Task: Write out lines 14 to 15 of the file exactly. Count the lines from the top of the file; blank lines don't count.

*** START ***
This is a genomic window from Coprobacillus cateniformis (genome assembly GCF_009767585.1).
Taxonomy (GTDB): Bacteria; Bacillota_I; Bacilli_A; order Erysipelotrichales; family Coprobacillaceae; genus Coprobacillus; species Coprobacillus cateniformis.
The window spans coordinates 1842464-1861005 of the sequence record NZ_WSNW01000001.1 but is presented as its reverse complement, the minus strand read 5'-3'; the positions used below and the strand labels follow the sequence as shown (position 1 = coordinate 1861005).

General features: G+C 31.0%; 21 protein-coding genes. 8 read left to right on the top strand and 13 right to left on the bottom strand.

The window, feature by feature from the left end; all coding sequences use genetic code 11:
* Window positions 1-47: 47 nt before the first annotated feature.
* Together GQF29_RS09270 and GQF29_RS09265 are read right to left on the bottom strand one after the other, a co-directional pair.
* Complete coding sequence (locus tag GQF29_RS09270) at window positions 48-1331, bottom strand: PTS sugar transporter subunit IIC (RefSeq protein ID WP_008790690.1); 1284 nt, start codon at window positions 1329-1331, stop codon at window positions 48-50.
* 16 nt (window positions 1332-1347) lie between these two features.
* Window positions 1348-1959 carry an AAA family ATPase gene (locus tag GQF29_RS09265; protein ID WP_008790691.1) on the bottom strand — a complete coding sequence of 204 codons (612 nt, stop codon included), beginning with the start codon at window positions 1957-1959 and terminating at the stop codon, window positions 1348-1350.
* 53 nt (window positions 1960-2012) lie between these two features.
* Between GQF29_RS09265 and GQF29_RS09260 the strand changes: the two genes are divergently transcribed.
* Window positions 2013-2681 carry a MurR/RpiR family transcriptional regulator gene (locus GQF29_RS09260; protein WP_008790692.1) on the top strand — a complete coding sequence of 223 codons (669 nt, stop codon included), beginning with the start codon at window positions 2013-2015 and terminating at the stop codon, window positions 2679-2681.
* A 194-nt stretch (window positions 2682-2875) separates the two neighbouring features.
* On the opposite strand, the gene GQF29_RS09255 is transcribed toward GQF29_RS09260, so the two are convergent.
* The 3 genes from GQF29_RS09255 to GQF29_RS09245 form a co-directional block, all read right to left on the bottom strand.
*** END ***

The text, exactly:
* A 194-nt stretch (window positions 2682-2875) separates the two neighbouring features.
* On the opposite strand, the gene GQF29_RS09255 is transcribed toward GQF29_RS09260, so the two are convergent.